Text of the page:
appropriate trusted roots. The trusted root for IPS protocols might be
    different from trusted roots for other purposes. The implication here is
    that IPsec is really most appropriate for intra-domain use -- as has been
    pointed out by the IESG. 
    Looked at the other way, an Initiator doing iSCSI logon authentication via
    a mutually authenticating method (e.g. SRP) would know whether a Target
    was authenticated or not. David Black pointed out that with CHAP the
    Target is not authenticated, only the Initiator, so you might not always
    know that. 
    It is also possible for iSNS to supply authorization information, which
    can make the process of maintaining this more scalable. Text will be
    drafted describing how authorization could be accomplished: via iSNS,
    manually, etc. 
    It was noted that since RFC2608bis now incorporates the IPsec security
    text, that we can probably remove the text from the IPS security draft and
    just reference RFC2608bis, assuming it goes through. This seems cleaner
    and less likely to result in conflicts down the road. 
    We had a short discussion of IPsec certificate handling. It was noted that
    PKIX is going to be working on this -- but that they have traditionally
    been slow at completing things. We talked a bit about the IKE cert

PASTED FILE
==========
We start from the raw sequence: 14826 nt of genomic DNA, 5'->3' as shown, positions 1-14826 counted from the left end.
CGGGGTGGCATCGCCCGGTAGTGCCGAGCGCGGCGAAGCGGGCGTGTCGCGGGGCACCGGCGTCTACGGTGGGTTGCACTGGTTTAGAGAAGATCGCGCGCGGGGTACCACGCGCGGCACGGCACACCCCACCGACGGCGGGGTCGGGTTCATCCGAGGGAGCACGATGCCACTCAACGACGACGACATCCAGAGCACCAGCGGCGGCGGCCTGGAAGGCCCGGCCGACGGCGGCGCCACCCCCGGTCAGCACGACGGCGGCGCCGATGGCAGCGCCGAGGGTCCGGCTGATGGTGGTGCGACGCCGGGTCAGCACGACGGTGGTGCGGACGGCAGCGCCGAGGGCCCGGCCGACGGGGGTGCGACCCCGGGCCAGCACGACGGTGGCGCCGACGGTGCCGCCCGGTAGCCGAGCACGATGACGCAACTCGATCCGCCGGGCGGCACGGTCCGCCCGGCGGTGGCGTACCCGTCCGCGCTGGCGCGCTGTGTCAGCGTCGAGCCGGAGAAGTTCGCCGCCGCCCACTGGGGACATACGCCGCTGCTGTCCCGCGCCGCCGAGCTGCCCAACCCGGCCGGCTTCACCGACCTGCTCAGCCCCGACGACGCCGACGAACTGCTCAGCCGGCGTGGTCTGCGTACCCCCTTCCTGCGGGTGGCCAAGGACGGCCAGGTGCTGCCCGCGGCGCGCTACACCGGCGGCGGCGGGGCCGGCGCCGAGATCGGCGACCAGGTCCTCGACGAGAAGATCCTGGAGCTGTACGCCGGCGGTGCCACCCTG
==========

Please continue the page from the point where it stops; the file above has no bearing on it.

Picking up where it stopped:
fragmentation problem. Hillarie Orman's draft on key sizes implies a
    2048bit key recommendation for use with AES. The larger key sizes in turn
    imply larger certs, particularly if OIDs are added. This means that an IKE
    certificate chain will almost certainly cause fragmentation, and even a
    single cert may get close to causing IKE fragmentation. 
    IKE fragmentation is a problem because most NATs will drop fragments as
    will many routers (recent versions of Cisco IOS can handle this
    correctly). David Black requested that we insert a warning describing the
    problem. Unfortunately it is a nasty one because it doesn't really have a
    good solution in the current version of IKE. 
    There was a discussion of dangling IKE Phase 2 SAs. These are not
    prohibited in RFC 2401-2409, and some implementations have them. Yet the
    IPS security draft prohibits them. This text should probably be removed --
    delete the section discussion how IKE phase 2 SAs should be deleted on
    receipt of an IKE phase 1 delete. Bernard took this as an action item. 
    There was a discussion of IKE rekey intervals. The Bellare et al. paper is
    really about the birthday attack problem. That is, since CBC modes depend
    on the previous ciphertext block, if two ciphertext blocks are identical
    and the next plaintext block is also identical then the next ciphertext